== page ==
FDA Foundation Disaster Relief

The Florida Dental Association Foundation has resources available for Florida dentists who have been impacted by Hurricane Michael. Emergency disaster grants for immediate personal needs such as food, water, clothing, emergency shelter, medications, etc. are available through the FDA Foundation’s Disaster Fund.

To apply: Grant amounts are determined based on completion of an application and available funds. You may access the FDA Foundation Emergency Disaster Grant Application at form.jotform.com/82874559662170

Grant Awards: FDA Foundation grants up to $1,500 per dentist are available.

If you have questions or need additional information, please contact R. Jai Gillum at rjaigillum@floridadental.org or 800.877.9922.

Additional Resources
In addition to the Emergency Disaster Assistance Grants provided by the FDA Foundation, here are additional resources that you may find helpful.

  • Claims phone numbers: fdaservices.com/billings-and-claims
  • The American Dental Association (ADA) offers support to dentists who may be affected by the approaching storm. This includes:
  • Federal Emergency Management (FEMA) resources and information is available at fema.gov/hurricane-michael.
  • Florida Small Business Emergency Bridge Loan Program can provide short-term, interest-free loans up to $50,000 to small business owners located in designated disaster areas that experienced physical and/or economic damage as a result of Hurricane Michael. Please visit floridadisasterloan.org for more information on eligibility requirements and application instructions. Deadline to apply is Dec. 7, 2018.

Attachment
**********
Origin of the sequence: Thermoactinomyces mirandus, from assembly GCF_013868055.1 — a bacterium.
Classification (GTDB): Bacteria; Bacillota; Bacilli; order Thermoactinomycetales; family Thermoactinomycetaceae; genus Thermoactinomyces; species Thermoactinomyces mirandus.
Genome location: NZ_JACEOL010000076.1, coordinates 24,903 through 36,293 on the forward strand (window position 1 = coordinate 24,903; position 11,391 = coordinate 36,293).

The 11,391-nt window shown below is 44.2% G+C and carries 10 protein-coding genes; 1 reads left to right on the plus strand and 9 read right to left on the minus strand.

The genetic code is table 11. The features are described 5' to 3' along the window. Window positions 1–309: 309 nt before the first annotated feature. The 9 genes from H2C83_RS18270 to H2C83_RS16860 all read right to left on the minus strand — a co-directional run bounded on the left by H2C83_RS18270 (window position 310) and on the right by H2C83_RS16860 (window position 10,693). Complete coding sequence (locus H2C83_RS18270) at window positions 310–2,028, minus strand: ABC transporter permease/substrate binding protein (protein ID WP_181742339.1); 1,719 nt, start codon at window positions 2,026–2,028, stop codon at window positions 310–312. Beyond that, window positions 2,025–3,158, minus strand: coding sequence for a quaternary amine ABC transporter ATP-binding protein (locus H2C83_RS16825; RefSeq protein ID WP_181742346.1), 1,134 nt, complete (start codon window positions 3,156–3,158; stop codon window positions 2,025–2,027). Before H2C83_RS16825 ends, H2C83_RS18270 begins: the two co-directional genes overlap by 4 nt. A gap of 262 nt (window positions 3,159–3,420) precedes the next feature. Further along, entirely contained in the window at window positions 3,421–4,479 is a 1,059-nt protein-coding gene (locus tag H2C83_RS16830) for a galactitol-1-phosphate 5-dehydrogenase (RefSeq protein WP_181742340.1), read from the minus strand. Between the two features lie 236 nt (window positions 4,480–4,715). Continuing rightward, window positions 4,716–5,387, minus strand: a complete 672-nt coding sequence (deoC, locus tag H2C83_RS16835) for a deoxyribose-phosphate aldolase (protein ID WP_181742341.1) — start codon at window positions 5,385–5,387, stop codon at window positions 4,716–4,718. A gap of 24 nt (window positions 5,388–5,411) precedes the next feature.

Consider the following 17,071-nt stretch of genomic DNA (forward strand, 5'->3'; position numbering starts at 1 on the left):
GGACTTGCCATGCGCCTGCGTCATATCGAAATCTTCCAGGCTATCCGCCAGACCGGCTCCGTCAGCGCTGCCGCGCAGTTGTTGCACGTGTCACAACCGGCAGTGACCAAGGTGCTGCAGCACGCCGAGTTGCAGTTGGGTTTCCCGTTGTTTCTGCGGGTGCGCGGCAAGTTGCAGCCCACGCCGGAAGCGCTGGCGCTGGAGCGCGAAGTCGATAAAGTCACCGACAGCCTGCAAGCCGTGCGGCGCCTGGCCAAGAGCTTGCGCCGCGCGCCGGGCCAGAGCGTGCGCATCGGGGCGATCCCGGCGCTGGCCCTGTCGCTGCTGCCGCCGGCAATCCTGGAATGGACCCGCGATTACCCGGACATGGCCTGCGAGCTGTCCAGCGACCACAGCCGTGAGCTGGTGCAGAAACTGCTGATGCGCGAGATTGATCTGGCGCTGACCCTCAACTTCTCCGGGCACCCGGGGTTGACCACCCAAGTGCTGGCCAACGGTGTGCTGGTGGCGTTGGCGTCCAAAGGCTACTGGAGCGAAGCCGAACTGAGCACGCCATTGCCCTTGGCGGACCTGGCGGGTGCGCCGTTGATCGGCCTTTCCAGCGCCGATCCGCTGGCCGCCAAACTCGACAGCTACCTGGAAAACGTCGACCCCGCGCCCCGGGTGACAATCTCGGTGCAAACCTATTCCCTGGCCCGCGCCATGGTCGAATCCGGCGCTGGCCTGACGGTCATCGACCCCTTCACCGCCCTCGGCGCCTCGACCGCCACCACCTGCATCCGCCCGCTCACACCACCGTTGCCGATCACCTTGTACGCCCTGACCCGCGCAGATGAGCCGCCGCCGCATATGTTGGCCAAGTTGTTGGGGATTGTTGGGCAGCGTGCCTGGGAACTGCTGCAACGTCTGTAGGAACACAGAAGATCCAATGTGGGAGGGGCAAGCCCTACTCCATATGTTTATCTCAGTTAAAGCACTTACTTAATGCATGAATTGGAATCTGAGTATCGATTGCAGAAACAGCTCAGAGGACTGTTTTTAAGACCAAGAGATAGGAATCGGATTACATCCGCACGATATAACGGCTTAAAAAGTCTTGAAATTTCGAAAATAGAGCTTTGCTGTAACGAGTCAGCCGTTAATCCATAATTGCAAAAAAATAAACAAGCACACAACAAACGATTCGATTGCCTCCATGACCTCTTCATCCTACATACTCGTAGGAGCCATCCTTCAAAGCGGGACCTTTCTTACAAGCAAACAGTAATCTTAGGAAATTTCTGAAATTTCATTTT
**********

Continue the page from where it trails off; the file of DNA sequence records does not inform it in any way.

• U.S. Small Business Administration (SBA) provides disaster loans and business counseling for people and business affected by Hurricane Michael. Learn more about what you can use an SBA disaster loan, which Florida counties are eligible and how to apply at sba.gov/funding-programs/disaster-assistance.
  • For information on federal disaster unemployment assistance for workers and the self-employed affected by Hurricane Michael, please visit floridajobs.org or call 800.385.3920.
  • File for D-SNAP (Disaster Supplemental Nutrition Assistance Program) to receive short-term food assistance benefits from the USDA Food and Nutrition Service. ANYONE in the affected areas is eligible, and you can use the money you save on food to replace clothes and other necessities. Visit disasterassistance.gov/get-assistance/forms-of-assistance/5769 or call 866.762.2237 for more information.
  • Helpful tip: Call your bill collectors and notify them that you are in the affected disaster area. Most will delay your bill due dates for a month or two. This includes your personal and business creditors (mortgage company, cable, electricity, water, phone, credit card companies, etc.).

Hurricane Michael

As Hurricane Michael is quickly approaching Florida, the FDA will be closed tomorrow to allow staff and their families time to prepare. Once the storm has passed, the FDA will reopen as soon as possible. Please find the following available resources: